Alone Time is Precious
For the long, physically draining, and mentally challenging days of harvest, it’s imperative that team members have the chance to regroup.
“For me, the moments are usually in the vineyard,” says French. “Walking through blocks that have been picked (or even yet to be picked) is a very zen moment. I have a block that I prefer to do this in – it has a great view of the canyon that runs along the back of the property and has a great chorus of the sounds of nature.”
At Burgess Cellars, Zobeck also finds her calm among surrounding nature. “I am working with our team to convert all of our vineyards to a regenerative style of farming. As part of that initiative, I have several pollinator gardens that I’ve been working on containing a little microcosm of hummingbirds, ladybugs, lizards and bees. Taking a moment to walk through and observe the life these gardens support is rejuvenating and inspiring.”
External (Uncontrollable) Factors of Napa Valley Harvest
No matter how many harvests a winemaker has under their belt, factors can creep into even the most iron-clad plans for a seamless pick. Be it rain, earthquakes, or fires – harvests in the Napa Valley seemingly experience more curveballs from Mother Natura than average.
Carole Meredith cites 2011 as one of her most challenging vintages. “It was cool and rainy. Everyone thought the wine was going to be terrible. The major critics panned the 2011s when the bottles were released. But ten years down the road, that vintage has turned out to be one of the best. It just needed a little time.”
Both Matthiasson and French say the fires of 2017 caused the most stress for them. “There were days of smoke, no power, closed roads, friends losing houses. We were happy to put that one behind us,” explains Matthiasson. French elaborates, “we lost power for a few days and were evacuated from the winery. It was a very surreal experience.”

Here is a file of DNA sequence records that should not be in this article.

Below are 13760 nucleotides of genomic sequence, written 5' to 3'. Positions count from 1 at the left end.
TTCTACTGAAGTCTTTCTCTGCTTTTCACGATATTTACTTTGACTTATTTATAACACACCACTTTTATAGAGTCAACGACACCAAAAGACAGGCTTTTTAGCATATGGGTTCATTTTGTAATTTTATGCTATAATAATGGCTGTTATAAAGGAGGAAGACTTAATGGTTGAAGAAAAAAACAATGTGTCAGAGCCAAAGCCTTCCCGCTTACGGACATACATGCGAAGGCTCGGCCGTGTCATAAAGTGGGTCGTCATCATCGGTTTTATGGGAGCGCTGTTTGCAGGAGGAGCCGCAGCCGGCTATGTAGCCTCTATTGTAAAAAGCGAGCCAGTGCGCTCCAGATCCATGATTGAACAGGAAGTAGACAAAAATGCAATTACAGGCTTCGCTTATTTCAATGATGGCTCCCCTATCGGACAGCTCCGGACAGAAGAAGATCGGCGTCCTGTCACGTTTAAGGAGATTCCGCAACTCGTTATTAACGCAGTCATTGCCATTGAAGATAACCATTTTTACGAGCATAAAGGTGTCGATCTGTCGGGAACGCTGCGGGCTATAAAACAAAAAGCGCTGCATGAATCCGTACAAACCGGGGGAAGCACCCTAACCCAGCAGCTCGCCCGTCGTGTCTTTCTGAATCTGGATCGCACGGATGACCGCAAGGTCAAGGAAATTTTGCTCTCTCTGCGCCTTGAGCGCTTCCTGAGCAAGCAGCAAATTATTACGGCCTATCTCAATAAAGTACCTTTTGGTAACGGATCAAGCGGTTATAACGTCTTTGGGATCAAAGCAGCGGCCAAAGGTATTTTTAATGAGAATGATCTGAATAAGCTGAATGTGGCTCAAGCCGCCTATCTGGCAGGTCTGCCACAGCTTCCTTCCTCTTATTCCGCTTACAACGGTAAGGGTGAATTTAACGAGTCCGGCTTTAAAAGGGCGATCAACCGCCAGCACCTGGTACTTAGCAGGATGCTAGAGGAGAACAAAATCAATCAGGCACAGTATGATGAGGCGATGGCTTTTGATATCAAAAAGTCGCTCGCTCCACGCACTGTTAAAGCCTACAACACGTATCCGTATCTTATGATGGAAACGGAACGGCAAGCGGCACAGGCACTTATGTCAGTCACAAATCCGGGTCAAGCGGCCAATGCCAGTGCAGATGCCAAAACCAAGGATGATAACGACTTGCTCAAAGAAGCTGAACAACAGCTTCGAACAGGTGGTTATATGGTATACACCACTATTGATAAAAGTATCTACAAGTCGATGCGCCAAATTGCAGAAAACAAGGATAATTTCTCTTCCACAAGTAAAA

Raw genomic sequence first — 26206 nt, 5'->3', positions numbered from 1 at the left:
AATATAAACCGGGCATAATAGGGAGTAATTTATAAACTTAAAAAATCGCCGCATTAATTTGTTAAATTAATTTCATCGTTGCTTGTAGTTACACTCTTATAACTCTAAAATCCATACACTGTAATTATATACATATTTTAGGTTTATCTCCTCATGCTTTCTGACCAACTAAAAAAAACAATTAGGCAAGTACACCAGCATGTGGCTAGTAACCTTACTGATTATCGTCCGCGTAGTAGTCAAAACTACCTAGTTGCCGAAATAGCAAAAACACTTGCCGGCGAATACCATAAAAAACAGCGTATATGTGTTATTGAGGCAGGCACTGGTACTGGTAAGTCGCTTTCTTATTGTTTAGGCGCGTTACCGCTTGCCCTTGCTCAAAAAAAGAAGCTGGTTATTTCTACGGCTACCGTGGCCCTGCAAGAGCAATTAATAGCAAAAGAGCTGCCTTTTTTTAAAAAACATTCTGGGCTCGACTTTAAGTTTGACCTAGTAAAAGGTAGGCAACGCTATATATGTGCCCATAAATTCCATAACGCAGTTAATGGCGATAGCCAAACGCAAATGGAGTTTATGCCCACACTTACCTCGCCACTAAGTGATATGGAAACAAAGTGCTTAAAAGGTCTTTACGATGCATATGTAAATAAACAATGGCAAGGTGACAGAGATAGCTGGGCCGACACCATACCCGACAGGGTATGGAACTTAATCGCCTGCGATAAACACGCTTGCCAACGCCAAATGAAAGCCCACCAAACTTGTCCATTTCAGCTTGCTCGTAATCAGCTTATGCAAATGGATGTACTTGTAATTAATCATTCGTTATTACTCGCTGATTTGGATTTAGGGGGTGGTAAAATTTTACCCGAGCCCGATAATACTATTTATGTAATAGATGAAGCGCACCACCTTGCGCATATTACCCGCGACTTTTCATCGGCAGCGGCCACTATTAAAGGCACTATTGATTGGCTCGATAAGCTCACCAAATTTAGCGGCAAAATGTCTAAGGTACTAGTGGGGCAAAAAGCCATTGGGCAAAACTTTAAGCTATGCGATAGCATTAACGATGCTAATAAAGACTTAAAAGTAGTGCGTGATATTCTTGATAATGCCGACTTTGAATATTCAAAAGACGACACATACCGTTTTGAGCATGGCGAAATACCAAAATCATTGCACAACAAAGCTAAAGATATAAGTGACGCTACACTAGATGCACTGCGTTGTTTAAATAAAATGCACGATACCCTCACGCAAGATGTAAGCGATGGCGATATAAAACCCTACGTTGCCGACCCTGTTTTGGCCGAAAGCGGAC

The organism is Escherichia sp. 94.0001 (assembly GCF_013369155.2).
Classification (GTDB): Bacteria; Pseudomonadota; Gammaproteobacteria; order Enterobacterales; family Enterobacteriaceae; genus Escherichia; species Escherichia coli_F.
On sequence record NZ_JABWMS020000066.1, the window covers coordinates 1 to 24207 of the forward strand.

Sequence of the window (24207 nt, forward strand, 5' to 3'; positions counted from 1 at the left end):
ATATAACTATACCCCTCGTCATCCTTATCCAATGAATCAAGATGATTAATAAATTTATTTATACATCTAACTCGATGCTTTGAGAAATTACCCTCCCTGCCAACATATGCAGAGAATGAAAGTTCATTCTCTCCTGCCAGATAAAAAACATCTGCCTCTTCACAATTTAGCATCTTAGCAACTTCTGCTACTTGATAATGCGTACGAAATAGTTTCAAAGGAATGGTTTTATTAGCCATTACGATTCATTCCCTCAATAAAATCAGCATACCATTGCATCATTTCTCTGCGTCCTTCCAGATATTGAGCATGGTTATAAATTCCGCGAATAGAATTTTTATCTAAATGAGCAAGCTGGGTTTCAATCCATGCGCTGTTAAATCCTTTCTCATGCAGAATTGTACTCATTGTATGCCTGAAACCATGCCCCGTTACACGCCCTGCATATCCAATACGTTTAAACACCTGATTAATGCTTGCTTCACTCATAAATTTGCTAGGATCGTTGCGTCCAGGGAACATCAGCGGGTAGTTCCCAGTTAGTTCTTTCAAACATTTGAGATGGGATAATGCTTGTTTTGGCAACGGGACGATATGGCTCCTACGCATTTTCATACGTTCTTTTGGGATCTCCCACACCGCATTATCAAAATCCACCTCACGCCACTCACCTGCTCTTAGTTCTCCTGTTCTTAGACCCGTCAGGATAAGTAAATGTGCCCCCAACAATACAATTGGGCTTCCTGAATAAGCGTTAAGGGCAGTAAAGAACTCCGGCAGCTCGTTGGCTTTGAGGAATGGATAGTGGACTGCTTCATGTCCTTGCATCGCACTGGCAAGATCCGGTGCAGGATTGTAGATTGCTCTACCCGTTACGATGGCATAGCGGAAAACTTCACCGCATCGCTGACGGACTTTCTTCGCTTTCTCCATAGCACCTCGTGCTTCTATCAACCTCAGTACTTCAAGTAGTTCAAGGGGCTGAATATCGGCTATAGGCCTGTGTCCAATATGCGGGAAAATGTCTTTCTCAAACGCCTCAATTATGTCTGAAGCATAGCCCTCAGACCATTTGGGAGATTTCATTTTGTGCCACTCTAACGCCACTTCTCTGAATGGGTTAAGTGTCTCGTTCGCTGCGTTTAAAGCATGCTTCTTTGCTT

Want To Join the Napa Valley Harvest Chaos?
Mother Nature aside, harvest is an adrenal-filled, sweaty adventure. Vineyard crews hone systems year after year to ramp up efficiency, but that doesn’t mean that newcomers aren’t welcome. Many wineries look for extra hands to help out anywhere between early August and late October.
“We look for work ethic. We love hospitality folks that have worked back of the house too and know how to clean—but we are open to anyone who likes to work,” says Matthiasson.
Passion and hustle are top of Zobeck’s list of traits when looking for harvest interns to help at Burgess Cellars. “The hours are long and physical, so if you aren’t excited to get your hands dirty and grind it out with your team, it will be a long harvest for everyone.”
For French at Signorello, she looks for people that bring a positive attitude, passion for the industry, and a sense of joy to the team. “The part about harvest that many people don’t realize is that you are spending a LOT of time with your work family, so it is so important that everyone get along and enjoy themselves through that time.”
Be sure to reach out earlier rather than later for workers looking to apply to open internships. Most wineries start accepting applications between February and April for that year’s harvest.
For more information about harvest time in the Napa Vally, visit Napa Valley Wine.